People Still Ask If I Need a Push says Baroness Tanni Grey-Thompson, ahead of Alps Challenge.
Baroness Tanni Grey-Thompson is a lady who knows a thing or two about public perception. One of the most successful athletes in UK history, Tanni has won a total of 16 Paralympic medals, including 11 golds, held over 30 World Records, and won the London Marathon six times. An impressive haul which has seen Tanni decorated by the Queen and yet she is still asked why she doesn't have handles on her wheelchair so that she can be pushed.
"People don't understand I don't need pushing and still equate disability with what you cannot do" she explains. It is this Tanni says which makes the 2011 Disabled Motoring UK Alps Challenge so important. "We have to change public perception in a positive way. Denny did that in 1947 by crossing the Alps in his mobility trike. The hope is we can do it again now."
Advances in public perception, aided in part by Denny's original trip and in technology have made the 2011 Alps Challenge a slightly less daunting undertaking, which according to Tanni should only heighten our respect for what Denny did all those years ago.
"It is easy to forget what a massive deal Denny's trip was. In 1947 there was very little understanding of disability and he was venturing into a foreign country, just two years after it had been ravaged by World War 2 with no support, no mobile phone, nothing. This was a time when disabled people were left on the fringes of society, mostly they didn't even have jobs and yet here was Denny crossing the Swiss Alps and pushing back the boundaries of what was deemed possible." Tanni says, before continuing "sadly however, as the continued abuse of disabled parking bays shows, there still exists a lack of respect and understanding in some quarters. We have come a long way in 64 years, but it could and should be much better."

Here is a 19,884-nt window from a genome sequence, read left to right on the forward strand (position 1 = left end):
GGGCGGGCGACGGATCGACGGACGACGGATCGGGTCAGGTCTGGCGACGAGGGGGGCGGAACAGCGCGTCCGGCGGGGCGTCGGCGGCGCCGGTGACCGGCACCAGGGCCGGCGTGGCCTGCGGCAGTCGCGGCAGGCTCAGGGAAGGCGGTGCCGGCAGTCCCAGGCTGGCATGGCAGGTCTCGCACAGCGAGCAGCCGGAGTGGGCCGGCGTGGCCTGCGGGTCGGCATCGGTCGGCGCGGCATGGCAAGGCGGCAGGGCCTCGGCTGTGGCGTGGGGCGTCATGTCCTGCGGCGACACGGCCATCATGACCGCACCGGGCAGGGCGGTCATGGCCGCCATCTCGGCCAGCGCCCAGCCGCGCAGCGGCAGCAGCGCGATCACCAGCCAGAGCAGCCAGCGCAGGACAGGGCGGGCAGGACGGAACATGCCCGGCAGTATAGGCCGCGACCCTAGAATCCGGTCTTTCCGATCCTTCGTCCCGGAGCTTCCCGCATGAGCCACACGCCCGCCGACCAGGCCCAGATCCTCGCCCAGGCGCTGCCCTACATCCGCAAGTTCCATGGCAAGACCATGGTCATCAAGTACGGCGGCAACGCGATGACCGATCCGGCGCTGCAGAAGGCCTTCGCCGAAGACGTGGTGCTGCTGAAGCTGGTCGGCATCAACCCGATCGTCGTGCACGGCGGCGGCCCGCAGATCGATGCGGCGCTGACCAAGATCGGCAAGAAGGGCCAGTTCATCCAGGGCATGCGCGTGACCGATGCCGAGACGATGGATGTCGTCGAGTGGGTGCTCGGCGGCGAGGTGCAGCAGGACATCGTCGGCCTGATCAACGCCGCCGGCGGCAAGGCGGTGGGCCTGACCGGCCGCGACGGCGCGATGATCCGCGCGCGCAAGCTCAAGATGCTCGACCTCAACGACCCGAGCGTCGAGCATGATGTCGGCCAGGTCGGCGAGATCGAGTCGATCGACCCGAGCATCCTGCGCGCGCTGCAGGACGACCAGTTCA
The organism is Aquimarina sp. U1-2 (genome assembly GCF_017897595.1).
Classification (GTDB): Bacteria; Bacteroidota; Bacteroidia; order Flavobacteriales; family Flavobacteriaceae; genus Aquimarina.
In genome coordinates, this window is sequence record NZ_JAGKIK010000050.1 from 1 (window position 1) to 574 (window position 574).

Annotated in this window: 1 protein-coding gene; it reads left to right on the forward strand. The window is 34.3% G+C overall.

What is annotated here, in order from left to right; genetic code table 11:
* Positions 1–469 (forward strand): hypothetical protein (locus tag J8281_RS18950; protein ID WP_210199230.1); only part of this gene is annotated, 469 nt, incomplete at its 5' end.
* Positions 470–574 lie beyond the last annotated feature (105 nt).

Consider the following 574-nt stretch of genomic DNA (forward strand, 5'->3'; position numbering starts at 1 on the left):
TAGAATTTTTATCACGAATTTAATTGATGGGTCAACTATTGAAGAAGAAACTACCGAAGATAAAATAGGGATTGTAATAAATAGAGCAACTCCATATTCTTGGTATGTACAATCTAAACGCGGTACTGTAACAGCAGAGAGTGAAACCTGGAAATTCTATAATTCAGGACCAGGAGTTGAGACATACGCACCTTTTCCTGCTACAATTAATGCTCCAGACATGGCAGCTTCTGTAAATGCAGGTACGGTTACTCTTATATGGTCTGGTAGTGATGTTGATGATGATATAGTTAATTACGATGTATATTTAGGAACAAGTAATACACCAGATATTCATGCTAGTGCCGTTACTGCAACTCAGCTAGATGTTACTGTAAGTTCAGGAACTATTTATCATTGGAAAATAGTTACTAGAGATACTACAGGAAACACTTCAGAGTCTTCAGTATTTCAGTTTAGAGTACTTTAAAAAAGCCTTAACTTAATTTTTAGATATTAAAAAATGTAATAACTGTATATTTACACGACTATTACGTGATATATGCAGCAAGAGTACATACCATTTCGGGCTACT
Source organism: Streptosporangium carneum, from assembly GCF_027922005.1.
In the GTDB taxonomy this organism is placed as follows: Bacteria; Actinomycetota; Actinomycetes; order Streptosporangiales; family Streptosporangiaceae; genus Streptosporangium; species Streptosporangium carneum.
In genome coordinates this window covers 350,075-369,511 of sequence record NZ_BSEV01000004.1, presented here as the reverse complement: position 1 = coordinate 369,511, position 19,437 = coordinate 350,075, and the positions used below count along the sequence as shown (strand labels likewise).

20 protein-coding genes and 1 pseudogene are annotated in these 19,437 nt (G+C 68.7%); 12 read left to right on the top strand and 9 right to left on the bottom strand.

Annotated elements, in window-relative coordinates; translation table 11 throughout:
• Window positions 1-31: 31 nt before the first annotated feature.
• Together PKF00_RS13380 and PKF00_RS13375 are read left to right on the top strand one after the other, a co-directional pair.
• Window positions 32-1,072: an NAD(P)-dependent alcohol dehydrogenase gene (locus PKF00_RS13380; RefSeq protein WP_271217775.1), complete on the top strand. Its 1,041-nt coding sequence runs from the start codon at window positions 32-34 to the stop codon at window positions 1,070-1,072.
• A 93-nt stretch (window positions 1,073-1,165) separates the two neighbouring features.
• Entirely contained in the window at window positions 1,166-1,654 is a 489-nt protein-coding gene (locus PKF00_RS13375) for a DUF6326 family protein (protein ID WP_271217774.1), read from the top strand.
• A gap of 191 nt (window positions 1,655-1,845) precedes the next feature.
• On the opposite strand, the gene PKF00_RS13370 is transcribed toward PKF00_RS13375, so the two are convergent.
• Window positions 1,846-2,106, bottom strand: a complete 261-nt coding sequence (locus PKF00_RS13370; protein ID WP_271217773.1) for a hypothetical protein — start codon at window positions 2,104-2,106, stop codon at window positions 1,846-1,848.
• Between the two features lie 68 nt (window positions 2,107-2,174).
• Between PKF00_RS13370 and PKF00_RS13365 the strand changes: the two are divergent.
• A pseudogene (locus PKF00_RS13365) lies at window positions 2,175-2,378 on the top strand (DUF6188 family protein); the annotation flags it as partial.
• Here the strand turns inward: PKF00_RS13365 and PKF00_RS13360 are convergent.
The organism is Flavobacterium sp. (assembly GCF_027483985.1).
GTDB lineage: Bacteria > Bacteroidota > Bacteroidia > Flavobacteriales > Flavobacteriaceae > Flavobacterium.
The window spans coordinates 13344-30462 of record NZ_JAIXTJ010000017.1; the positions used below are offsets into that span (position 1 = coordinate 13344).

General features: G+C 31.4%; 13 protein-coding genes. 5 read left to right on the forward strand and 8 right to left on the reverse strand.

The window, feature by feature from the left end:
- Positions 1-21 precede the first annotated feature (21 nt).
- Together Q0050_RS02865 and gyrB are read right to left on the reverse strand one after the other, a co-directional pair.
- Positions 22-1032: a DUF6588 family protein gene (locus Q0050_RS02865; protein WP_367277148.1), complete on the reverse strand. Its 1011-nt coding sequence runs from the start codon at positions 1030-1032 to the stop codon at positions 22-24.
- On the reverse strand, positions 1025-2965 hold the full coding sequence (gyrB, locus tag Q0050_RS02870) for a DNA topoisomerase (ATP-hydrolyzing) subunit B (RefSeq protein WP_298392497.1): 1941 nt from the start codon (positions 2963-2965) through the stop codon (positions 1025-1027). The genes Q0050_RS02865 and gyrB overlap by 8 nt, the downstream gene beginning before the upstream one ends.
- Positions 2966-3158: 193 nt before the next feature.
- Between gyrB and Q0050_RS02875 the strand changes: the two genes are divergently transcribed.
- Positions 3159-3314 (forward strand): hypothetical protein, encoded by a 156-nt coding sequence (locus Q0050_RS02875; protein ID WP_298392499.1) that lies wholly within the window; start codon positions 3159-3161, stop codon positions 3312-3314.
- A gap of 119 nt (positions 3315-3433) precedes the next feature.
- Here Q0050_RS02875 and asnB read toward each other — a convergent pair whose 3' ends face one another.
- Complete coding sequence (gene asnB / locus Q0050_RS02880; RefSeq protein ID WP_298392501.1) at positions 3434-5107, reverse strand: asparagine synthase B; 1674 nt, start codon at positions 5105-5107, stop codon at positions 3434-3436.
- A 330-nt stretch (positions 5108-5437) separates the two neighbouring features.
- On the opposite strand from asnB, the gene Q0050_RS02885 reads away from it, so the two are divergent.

The hope is that, 64 years on from Denny's original trip, and using the same mobility trike, the team from Disabled Motoring UK, which will include Tanni, alongside children's TV presenter, racing driver Nicolas Hamilton and fellow Paralympian Ade Adepitan and members of the UK Armed Forces who have been injured in combat, can once again change the public perception of disability.
For more information on how you can support and follow the Disabled Motoring UK Alps Challenge check out www.disabledmotoring.org or visit our MyDonate web page, we are also on Twitter and Facebook (www.facebook.com/AlpsChallenge).
*Denny = Mr Oswald Arthur Denly, founder of the Disabled Drivers Association - the forefather of Disabled Motoring UK
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